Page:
Charlie Duke was 36 when he was the youngest man to walk on the moon. Now 81, he’ll be among a crew of Apollo veterans to walk the talk in Balboa Park.The San Diego Air & Space Museum plans a forum June 7 featuring of astronauts and mission control directors from NASA’s Mercury, Gemini and Apollo space programs at “America Celebrates the 45th Anniversary of Apollo 16,” Duke’s mission.
Tickets for a reception and dinner cost $295 a person with limited seats available. See details here.
Apollo 16 is considered one of the high points of space exploration and one of the most ambitious scientific expeditions ever. Proceeds from the evening benefit the Museum’s youth education programs.
Besides Duke, who also was capsule communicator for the first moon landing, Apollo 11, other expected speakers are:
Bill Anders – Apollo 8. Along with Jim Lovell and Frank Borman, Apollo 8 was the very first mission to leave earth orbit and reach the moon. Anders’ photo – ‘earthrise’ – above the lunar horizon revolutionized how we see our home planet.
Walt Cunningham – Apollo 7. The first manned Apollo flight, following the disastrous Apollo 1 fire. Cunningham, Wally Schirra and Donn Eisele restored American confidence in space flight, leading to a moon landing less than a year later.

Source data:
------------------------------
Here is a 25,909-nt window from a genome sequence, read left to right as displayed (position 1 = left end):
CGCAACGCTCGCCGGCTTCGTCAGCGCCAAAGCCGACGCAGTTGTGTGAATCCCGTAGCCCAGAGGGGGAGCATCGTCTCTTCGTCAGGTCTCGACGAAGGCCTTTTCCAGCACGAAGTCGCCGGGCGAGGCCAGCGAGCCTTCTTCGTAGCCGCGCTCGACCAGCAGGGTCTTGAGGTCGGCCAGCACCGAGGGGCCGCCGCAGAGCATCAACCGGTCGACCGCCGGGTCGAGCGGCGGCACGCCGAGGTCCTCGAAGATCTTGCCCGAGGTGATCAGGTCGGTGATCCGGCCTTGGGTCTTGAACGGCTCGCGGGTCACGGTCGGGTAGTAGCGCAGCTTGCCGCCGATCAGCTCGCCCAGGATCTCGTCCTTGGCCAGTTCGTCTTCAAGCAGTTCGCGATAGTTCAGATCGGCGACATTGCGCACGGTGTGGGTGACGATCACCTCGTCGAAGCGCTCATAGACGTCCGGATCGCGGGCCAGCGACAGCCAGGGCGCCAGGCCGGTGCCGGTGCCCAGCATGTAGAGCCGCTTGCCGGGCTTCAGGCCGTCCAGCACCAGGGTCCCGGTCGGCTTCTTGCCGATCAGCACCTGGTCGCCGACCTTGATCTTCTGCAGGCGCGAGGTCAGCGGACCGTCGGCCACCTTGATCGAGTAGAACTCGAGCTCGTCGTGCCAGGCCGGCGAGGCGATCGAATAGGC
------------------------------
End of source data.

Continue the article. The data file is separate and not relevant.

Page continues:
Al Worden – As command module pilot for Apollo 15, the first extended scientific exploration of our moon, Worden spent six days orbiting the moon, including three days completely alone, the most isolated human in existence.
Gerry Griffin – Lead flight director for three moon landings – Apollos 12, 15 and 17 – and a key figure in resolving the Apollo 13 crisis. Griffin consults on matters related to future deep space exploration.
Glynn Lunney – Apollo 13 flight director. During the Apollo 13 crisis, Lunney and his team faced the challenge of having to power up the lunar module, while transferring guidance and navigation data to it from the dying command module. He was a NASA employee from its creation in 1958, and was a key figure from the Mercury missions through to Space Shuttle era, including overseeing the first international space mission.
“This is an incredible opportunity to meet and see American heroes who literally made history,” said Jim Kidrick, president and CEO of the museum. “A gathering of so many of the remaining members of NASA’s legacy space programs — Mercury, Gemini and Apollo — is a rare and important event in today’s world.”
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